Can Scientists Rewind Supposed Evolution of Dinosaurs to Birds?

Can scientists "reverse evolution" in the laboratory? Can they rewind the evolution of birds from dinosaurs and see how it happened? Trying to replay the evolutionary movie in reverse has become a popular thing to do. The goal is to show that evolution really happened and to find out the steps it took. To do this, evolutionists have tinkered with the genes in chicken embryos to make them grow dinosaur-like tails. Others, more mechanically inclined, have tacked little plunger-like appendages onto chickens as tails to see if they could yield clues to the way their supposed theropod ancestors walked. Last year researchers claimed to backtrack evolution from bird beaks to dinosaur snouts when they turned off beak-building genes in chicken embryos. (Read "Rewinding Evolution from Bird Beak to Dinosaur Snout" to see why those scientists were mistaken when they thought they’d discovered a transitional form lost to the fossil record.) Now evolutionary scientists are tapping out their evolutionary story with chicken drumsticks. A team led by João Botelho at the University of Chile has discovered why the needle-like bone in a chicken's leg isn't as large and long as the adjacent, grip-friendly bone in the drumstick — speaking from the point of view of fried chicken aficionados. They have discovered why a chicken's lower leg develops with one sturdy bone beside a short, splintery one, instead of with two robust bones like the legs of dinosaurs, dogs, and humans. With that discovery they think they have rewound the dinosaur-to-bird evolutionary movie and unveiled one of its important secrets.

The Ankle Bone's Connected to the Shinbone...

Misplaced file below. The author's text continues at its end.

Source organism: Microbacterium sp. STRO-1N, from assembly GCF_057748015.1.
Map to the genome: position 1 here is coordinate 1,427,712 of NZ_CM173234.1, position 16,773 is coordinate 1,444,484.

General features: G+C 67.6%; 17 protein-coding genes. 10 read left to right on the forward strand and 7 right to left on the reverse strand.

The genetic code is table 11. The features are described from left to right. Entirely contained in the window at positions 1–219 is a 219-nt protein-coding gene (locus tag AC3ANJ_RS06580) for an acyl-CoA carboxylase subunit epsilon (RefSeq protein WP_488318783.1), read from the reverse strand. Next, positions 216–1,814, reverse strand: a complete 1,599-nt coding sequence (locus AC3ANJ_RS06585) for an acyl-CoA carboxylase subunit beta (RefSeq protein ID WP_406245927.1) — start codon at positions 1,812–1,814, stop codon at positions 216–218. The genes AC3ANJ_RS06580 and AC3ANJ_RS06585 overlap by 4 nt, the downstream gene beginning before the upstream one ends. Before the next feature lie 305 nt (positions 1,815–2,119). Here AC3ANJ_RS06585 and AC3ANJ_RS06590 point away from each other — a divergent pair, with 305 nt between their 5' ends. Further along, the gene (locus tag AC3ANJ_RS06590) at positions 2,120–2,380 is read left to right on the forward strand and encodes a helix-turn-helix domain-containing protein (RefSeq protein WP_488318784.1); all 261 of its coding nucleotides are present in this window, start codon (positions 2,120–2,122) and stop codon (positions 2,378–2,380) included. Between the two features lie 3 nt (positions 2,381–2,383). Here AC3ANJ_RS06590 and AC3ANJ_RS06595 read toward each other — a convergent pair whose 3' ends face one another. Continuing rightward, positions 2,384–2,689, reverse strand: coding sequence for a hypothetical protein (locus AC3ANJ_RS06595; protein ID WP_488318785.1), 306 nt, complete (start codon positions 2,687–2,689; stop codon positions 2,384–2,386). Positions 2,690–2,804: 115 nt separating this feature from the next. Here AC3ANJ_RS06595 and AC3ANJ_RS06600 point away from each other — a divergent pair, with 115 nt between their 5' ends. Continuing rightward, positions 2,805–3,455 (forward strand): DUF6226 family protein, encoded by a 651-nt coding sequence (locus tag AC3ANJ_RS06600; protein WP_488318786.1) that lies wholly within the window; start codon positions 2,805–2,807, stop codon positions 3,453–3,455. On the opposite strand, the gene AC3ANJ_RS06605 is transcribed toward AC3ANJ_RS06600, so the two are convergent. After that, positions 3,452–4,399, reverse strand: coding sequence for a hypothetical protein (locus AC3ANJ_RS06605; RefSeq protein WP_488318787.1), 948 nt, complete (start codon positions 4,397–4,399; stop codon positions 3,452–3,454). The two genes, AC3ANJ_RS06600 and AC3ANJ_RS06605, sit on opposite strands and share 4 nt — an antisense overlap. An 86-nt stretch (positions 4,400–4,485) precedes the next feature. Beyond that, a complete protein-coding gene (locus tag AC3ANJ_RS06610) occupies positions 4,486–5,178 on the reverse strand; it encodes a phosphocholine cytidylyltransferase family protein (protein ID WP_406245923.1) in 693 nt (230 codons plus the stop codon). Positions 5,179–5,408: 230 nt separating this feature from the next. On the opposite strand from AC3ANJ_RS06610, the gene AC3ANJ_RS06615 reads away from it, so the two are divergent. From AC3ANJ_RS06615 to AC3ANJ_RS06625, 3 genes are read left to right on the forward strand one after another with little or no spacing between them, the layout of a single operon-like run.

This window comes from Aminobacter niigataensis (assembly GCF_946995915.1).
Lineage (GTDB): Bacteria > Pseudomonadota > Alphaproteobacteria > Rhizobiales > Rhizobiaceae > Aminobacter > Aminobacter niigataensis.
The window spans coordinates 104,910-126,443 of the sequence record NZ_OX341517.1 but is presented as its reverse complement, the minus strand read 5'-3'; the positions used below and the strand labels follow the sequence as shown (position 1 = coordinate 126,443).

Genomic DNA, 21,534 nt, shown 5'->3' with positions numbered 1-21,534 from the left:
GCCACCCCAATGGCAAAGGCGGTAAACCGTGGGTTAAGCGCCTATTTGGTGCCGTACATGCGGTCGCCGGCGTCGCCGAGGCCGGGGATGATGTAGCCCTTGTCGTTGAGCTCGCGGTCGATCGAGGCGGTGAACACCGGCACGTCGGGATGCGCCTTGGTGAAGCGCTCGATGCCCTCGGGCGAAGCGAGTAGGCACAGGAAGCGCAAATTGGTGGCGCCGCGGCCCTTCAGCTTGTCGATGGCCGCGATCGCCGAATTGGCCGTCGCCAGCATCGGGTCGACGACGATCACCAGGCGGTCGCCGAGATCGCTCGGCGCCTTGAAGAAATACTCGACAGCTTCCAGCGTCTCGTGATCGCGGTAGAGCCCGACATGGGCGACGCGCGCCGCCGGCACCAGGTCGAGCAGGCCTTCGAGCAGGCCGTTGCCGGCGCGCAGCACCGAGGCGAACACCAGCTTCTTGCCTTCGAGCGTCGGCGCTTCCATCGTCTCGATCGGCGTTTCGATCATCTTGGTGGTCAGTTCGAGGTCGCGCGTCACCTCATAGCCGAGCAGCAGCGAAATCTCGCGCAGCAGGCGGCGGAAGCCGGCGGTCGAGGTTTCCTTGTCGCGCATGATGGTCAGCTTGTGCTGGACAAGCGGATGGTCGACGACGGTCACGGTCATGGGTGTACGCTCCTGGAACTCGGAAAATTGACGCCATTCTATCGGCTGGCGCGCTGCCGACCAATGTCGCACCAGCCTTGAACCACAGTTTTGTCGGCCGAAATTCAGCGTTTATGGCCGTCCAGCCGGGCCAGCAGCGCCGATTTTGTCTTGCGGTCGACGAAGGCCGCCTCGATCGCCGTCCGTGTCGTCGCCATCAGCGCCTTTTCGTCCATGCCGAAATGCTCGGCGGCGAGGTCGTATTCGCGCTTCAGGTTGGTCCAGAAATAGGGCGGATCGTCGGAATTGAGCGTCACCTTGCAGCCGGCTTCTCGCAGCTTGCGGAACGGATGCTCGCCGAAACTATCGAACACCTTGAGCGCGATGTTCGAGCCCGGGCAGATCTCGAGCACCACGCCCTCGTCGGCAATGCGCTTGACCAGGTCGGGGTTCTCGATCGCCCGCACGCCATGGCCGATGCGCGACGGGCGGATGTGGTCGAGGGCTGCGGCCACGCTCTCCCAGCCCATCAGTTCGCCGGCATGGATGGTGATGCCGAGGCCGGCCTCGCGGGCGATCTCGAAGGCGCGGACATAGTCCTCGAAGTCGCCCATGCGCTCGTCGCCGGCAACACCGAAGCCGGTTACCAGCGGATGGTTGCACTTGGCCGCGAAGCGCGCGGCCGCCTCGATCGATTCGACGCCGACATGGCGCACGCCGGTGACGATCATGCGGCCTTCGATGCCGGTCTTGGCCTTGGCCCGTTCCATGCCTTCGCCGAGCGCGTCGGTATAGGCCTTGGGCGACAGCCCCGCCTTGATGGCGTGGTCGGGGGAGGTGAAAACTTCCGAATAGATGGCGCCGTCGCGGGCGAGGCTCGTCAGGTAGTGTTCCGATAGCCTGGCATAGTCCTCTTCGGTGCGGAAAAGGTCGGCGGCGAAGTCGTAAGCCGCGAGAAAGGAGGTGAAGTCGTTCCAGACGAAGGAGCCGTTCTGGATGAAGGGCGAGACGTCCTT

Below your knee you don't have a chicken-like drumstick. You have two leg bones: the thicker shinbone (the tibia) and the thinner fibula. The knobs on the sides of your ankle are the lower ends of these bones. These paired bones are a great design, and the hind legs of dinosaurs and of most other tetrapods are similarly equipped. Though the fibula is much thinner than the tibia and supports comparatively little weight even among those of us who walk on two legs, it serves an important role in stabilizing the ankle and providing leverage for the muscles attached below the knee.

But a bird's lower limbs are designed differently. A bird's knee and the thighbone above it are hidden up inside the bird's body. This hidden part of the bird's leg helps prevent abdominal air sacs from collapsing and helps it breathe. (Learn more about this unique bird-breathing arrangement in "Lizard Breath Fails to Support Kinship with Birds.") Because it walks with its hips and legs at different angles from biped humans and theropod dinosaurs, a bird doesn't need the stability and leverage afforded by a full-length fibula and its attachments. The fibula on a chicken is very thin and so short it doesn't even reach the ankle, leaving the bird to support its weight on its tibias.

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